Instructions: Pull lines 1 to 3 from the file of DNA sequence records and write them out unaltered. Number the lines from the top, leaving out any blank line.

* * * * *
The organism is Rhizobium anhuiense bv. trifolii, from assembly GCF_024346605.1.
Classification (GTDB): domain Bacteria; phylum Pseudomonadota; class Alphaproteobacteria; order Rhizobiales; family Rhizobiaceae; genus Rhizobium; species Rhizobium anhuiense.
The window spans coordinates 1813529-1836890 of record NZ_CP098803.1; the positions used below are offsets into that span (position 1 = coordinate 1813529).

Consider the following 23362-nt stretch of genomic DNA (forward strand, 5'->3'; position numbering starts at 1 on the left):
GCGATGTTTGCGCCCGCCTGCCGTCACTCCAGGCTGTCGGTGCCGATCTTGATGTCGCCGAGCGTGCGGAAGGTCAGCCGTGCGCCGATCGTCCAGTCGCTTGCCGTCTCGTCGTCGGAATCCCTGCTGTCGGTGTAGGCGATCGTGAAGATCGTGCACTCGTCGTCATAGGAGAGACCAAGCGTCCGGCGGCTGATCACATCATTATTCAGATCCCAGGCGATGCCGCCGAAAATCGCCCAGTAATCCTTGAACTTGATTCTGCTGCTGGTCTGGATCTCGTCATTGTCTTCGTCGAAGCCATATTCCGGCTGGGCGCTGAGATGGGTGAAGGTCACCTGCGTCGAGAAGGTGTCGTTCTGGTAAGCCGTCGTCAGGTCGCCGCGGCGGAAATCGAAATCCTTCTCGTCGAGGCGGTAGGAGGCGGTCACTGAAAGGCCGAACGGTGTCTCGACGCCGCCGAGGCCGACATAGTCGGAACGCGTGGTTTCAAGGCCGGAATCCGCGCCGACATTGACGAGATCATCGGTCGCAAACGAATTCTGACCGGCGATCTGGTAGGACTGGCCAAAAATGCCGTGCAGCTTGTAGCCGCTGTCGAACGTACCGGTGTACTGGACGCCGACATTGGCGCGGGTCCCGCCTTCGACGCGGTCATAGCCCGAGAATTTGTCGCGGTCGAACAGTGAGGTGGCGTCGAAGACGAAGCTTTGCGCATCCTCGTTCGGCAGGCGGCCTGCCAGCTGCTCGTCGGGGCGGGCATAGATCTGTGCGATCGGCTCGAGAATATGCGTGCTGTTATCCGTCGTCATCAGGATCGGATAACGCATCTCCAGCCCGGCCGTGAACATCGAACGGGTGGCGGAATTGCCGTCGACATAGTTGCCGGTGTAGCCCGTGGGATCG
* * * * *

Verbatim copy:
The organism is Rhizobium anhuiense bv. trifolii, from assembly GCF_024346605.1.
Classification (GTDB): domain Bacteria; phylum Pseudomonadota; class Alphaproteobacteria; order Rhizobiales; family Rhizobiaceae; genus Rhizobium; species Rhizobium anhuiense.
The window spans coordinates 1813529-1836890 of record NZ_CP098803.1; the positions used below are offsets into that span (position 1 = coordinate 1813529).